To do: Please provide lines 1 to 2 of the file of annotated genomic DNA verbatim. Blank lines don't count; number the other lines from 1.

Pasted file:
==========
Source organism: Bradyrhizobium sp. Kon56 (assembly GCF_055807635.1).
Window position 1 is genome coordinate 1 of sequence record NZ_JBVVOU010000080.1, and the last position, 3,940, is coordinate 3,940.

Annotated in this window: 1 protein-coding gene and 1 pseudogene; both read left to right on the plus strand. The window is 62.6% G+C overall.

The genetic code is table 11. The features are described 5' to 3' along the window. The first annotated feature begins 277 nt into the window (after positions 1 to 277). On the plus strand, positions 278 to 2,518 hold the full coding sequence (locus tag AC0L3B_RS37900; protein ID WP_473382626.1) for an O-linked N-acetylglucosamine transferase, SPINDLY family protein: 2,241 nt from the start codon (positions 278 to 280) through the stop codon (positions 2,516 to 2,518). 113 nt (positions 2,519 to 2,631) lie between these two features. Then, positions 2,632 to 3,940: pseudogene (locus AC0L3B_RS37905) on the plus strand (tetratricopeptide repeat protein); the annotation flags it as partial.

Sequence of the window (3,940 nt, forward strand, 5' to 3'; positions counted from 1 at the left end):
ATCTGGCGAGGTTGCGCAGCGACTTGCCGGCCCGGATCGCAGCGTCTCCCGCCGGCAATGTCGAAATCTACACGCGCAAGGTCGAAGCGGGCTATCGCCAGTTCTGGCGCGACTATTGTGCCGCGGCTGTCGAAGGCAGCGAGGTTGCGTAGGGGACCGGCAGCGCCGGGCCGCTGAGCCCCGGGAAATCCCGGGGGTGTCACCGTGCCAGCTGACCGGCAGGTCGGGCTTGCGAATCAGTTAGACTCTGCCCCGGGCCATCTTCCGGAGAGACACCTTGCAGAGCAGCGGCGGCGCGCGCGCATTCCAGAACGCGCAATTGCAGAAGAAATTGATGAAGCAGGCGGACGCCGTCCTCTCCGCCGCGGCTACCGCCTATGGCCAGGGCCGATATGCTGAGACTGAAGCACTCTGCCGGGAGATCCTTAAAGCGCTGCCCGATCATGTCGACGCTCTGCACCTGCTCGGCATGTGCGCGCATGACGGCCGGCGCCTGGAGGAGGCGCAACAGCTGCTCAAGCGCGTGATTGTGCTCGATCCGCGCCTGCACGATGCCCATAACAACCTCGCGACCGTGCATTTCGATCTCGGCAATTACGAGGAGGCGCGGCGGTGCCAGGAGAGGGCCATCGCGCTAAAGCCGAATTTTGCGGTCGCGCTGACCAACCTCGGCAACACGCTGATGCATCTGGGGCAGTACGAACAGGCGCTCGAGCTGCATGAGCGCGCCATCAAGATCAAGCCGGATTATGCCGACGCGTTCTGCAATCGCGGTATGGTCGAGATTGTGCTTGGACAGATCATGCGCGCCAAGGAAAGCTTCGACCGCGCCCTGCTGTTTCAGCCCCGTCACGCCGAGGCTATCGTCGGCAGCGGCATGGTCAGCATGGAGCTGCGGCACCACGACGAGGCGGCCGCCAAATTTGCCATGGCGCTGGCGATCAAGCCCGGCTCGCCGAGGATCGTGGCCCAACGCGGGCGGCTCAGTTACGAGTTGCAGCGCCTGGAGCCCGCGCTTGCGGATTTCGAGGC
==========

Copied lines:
Source organism: Bradyrhizobium sp. Kon56 (assembly GCF_055807635.1).
Window position 1 is genome coordinate 1 of sequence record NZ_JBVVOU010000080.1, and the last position, 3,940, is coordinate 3,940.